YES! Magazine Blogs
Powerful ideas, practical actions from the YES! community.
Passover invites us to shake off the old stories of limitation, and create new ones of possibility and service.
In Haiti, International Women's Day is a reminder of what women have done and are still doing to keep hope alive.
In common security clubs around the country, participants wrestle with the questions: What does it mean to live in these “borrowed times?” How do we prepare ourselves and our communities for the economic transitions ahead?
Haiti's way forward is tied to food sovereignty and a renewed focus on local agriculture.
Radical homemaker Shannon Hayes taught her daughter that their family doesn't buy things they can make or grow at home. She then had to wonder: Does that include higher education?
Wondering if my family was a freaky aberration to the conventional American culture, I set out to find other Radical Homemakers.
Common Security Club members are reevaluating their relationships with the excess stuff in their lives.
As reconstruction planning begins, Haitian grassroots groups have their own thoughts about assessing post-disaster needs.
A broken Haiti highlights the need for locally-rooted and resilient economies everywhere.
Many displaced Haitians are turning to neighbors, family, and peasant organizations in the countryside for help.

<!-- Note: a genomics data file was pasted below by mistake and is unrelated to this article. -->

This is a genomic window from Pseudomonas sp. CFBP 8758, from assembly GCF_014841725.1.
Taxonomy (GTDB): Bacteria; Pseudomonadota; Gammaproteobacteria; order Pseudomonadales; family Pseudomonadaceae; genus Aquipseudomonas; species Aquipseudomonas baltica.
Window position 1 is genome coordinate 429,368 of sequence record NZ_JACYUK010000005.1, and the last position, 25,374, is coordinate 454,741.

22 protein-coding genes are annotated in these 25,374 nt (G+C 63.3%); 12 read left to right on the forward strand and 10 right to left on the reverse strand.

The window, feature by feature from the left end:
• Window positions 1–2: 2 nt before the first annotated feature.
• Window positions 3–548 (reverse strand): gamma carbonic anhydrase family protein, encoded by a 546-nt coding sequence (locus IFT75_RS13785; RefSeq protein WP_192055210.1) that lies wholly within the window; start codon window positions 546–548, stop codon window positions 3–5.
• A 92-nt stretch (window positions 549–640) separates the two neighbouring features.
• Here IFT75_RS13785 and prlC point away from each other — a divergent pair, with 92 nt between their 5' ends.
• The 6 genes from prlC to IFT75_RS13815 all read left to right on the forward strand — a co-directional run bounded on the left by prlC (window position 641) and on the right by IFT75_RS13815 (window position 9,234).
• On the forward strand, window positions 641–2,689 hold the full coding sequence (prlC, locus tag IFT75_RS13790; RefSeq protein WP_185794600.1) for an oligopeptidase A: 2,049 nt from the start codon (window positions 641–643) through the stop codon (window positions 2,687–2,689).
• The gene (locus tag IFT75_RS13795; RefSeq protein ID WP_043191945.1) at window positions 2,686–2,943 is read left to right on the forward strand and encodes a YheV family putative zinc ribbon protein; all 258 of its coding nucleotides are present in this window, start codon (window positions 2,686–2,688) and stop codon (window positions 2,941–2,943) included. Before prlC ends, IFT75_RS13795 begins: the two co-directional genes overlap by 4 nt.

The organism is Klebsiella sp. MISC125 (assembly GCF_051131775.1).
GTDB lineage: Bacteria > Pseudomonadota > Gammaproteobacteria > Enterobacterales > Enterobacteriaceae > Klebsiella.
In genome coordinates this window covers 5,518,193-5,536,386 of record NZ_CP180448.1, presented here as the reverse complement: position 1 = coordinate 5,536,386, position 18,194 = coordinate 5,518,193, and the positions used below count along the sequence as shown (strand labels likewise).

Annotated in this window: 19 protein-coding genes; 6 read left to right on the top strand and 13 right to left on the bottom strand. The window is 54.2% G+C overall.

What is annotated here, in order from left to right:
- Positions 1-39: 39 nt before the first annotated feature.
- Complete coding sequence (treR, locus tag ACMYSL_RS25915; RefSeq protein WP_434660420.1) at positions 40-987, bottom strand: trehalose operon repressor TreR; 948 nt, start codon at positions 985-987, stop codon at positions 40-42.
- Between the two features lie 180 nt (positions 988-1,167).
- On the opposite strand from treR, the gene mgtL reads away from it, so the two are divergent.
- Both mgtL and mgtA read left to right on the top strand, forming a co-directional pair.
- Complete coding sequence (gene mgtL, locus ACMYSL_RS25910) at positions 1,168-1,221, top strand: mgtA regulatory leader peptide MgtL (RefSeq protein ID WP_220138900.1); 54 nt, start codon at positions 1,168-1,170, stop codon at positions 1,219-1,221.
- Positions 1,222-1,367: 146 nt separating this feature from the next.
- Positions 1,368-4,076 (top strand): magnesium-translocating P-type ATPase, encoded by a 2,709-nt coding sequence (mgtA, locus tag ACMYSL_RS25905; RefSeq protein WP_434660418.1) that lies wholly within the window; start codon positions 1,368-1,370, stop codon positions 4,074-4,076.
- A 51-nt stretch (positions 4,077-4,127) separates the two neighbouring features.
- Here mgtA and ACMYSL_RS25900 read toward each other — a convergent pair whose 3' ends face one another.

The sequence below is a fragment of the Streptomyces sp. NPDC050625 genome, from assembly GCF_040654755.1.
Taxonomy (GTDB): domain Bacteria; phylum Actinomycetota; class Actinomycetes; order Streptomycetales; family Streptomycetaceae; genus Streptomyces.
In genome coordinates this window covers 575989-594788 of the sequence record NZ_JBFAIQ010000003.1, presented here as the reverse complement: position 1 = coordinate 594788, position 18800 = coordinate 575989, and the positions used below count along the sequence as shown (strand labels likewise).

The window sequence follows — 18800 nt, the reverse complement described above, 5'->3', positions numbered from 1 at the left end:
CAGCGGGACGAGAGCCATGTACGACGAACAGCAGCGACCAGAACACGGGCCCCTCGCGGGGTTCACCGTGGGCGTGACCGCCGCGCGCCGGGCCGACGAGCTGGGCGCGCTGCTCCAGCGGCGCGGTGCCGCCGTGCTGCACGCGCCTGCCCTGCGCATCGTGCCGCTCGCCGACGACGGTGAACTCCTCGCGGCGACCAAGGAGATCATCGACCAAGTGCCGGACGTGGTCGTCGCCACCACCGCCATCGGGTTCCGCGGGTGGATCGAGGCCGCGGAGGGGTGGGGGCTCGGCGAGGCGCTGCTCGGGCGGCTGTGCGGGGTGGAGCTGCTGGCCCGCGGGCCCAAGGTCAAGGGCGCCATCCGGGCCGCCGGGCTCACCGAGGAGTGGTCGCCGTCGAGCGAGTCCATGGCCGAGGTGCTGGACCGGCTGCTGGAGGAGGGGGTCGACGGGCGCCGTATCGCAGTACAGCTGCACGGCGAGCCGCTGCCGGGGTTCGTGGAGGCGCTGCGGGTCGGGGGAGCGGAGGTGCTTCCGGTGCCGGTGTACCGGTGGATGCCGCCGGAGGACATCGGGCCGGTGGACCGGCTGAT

Michael Pollan's real food message is important, but it's also a question of access.
By learning the foundations of each other's faiths, we can learn to respect and connect with one another so we may work together to build a better world.
Beverly Bell remembers Magalie Marcelin, a leader of Haiti's movement for women's rights, who was killed during the earthquake.
Sony Esteus says Haitian community radio needs to recover from the earthquake so that alternative voices have a way to be heard.
Haitian community groups are organizing to bring food to the hungry in ways that don't reinforce dependence.
How can we support each other through hard times? An update from Common Security Clubs in Portland, Boston, and Fort Lauderdale.
Hidden fees? Fine print? International financial meltdown? It might be time to re-evaluate your relationship.
How can concerned foreigners help Haiti recover while respecting the needs and desires of those who live there?
Haiti has a long history of exploitation, but an equally long history of powerful resistance.